The other threads were not and will not be severed. The thread of the love of the game, of competition, of being a part of a team. The thread of sportsmanship, of fair play, of cooperation, of having a common goal and striving to achieve it.
The thread of meeting and coaching young adults as they learn teamwork, perseverance, disappointment and dedication. Perhaps the most important thread of all, that of relationships formed and nurtured through participation in the magnificent game of baseball. Lifelong relationships with players, parents, families and volunteers.
I would like to take this opportunity to thank some of those people whose spirit and dedication to the game, the participants and the organization stand above and beyond, threads now completely, intricately and richly woven into the tapestry of my life.
I thank and acknowledge presidents past, real men of leadership, whose vision and dedication were so instrumental in guiding Northboro Baseball/Softball.
Paul Whittier initiated conversation and cooperation with other youth organizations, especially soccer, to minimize conflicts of schedules which enabled so many youngsters to enjoy both activities.
Rick Hagen tirelessly worked to improve all aspects of NBSA for many years as coach, fundraiser, treasurer and registrar, building and maintaining the exemplary program we still enjoy.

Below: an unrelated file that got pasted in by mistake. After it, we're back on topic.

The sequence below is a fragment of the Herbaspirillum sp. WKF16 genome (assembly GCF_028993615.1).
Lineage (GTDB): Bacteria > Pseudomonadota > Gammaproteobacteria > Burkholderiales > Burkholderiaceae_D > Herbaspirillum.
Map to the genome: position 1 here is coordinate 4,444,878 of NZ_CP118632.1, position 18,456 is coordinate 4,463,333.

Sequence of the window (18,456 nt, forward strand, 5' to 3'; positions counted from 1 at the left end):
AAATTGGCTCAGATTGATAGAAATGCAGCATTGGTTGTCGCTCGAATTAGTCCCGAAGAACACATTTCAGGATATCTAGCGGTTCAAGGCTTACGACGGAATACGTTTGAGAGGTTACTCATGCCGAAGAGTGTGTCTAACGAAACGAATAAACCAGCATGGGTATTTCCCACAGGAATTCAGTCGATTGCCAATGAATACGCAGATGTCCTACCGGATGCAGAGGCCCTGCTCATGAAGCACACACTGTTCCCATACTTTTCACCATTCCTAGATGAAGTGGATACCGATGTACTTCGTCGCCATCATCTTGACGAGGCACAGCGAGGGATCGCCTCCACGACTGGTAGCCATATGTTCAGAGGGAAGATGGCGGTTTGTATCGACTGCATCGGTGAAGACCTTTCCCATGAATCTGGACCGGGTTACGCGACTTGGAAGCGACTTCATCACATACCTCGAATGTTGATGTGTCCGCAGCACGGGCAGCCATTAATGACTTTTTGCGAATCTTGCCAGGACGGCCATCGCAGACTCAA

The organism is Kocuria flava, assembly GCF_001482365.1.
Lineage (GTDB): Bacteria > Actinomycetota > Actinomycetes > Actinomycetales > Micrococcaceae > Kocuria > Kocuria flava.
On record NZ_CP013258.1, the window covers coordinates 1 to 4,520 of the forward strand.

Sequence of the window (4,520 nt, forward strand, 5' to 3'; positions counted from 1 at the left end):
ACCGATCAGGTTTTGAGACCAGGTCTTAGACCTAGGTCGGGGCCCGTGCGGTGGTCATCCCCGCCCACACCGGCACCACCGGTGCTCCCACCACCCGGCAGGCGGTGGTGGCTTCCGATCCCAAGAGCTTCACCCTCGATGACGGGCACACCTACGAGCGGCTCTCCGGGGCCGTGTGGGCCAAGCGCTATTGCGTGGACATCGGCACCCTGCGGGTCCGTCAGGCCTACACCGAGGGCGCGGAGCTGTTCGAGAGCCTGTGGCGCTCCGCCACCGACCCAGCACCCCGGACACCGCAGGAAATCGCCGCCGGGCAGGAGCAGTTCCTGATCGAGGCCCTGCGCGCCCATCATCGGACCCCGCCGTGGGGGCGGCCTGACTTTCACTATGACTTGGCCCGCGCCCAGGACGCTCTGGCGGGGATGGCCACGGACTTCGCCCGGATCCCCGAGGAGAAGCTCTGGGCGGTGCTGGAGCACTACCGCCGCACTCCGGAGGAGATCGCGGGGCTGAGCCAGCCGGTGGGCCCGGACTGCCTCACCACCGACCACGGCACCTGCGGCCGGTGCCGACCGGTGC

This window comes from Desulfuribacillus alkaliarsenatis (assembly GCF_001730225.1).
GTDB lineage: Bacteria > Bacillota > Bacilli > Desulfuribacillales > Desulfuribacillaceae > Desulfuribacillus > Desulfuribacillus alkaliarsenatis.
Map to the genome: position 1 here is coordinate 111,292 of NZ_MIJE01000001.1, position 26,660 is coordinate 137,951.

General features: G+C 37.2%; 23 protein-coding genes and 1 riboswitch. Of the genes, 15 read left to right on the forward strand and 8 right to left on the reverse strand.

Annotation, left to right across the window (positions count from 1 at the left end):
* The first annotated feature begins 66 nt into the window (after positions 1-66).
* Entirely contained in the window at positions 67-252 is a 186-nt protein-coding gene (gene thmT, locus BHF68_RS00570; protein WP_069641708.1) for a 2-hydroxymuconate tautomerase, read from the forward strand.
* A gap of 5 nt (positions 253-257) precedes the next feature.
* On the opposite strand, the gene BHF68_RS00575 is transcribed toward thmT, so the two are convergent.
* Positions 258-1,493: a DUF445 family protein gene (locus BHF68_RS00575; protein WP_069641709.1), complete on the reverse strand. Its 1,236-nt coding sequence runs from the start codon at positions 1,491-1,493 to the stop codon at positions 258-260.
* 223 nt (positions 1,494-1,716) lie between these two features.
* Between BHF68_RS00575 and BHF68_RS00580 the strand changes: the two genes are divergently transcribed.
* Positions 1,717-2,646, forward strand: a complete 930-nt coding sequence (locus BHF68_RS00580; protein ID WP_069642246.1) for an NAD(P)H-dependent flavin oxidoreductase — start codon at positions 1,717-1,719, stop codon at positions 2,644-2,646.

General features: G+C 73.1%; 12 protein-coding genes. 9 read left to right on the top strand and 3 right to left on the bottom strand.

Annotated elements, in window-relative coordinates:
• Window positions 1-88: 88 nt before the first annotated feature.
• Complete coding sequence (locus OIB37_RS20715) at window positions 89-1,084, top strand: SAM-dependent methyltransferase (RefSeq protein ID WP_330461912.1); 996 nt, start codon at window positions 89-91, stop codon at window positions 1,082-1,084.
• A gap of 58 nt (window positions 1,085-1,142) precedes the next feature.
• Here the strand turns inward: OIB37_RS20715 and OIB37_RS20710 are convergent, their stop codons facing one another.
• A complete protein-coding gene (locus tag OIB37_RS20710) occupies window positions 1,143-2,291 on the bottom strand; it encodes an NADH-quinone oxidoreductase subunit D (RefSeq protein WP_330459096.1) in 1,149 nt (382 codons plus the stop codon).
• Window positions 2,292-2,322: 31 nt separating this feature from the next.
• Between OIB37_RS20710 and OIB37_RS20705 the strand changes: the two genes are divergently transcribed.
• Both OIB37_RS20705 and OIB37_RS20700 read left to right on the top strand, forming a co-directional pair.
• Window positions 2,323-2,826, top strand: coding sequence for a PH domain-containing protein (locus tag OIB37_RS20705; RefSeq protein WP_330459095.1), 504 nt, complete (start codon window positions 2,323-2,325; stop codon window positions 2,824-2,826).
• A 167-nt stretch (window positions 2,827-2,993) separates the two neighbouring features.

John Farrell guided the recent organization to stability in establishing new playing fields and setting in motion the financial resources to maintain these fields and programs.
What do you call someone who so easily put a personal touch into the often arduous task of fundraising for so many years, ensuring the financial stability of the organization, as needs and budget grew? I call her my friend, Sharon Evans. Thank You, Sharon. I am so sorry that your last memory of NBSA may be the final meeting you attended. You deserve so much more.
What do you call someone who so graciously operated the snack bar all these years, spending so many evenings, (weekends, too!), at the shack when other “volunteer” missed their assignments? I call him my friend, Dave Gillespie. Thank You, Dave.
What do you call a man of great humor, warmth and integrity, who schedules umpires for all games NBSA, baseball and softball, often relying on his three sons to plug the assignment gaps with their Dad? I call him my friend, Dave Gobron. Thank You, Dave.
What do you call an oft irascible, complex, moody, witty, acerbic, at times argumentative, selfless, poetic, intelligent man with a soft spot in his heart for the great game of baseball and especially the field upon which it is played? I call him my friend, Craig Murphy. Thanks, Murph.
What do you call an individual whose sense of fair play and right and wrong would not allow him to ignore a situation so obviously and needlessly slanted? I call him Jim Furlong, my friend. Thanks, Jim.
It is extremely humbling, embarrassing even for me to read all the comments, letters, phone calls, (I know you don’t “read” phone calls), and emails directed towards me during the last few, tumultuous days. I feel a little like Huck and Tom peering through the balcony at their own funeral. Or, in my case, an Irish wake. I am incapable of thanking all of you for your too kind words and feelings, both on my behalf, and more importantly on behalf of Northboro Baseball.
And finally, the strongest thread of all, one which shall never be severed, is the special relationship developed over so many years with so many players, former and present, including my sons, Sean and Connor. Simply put, they are the reason I so enjoy doing what I do, and will continue to do, (running them into outs on the basepaths), coaching baseball. If given a choice to work with some adults, or most kids, the kids would win every time.
Thank you all so much.
Written by Sean Durkin, Northborough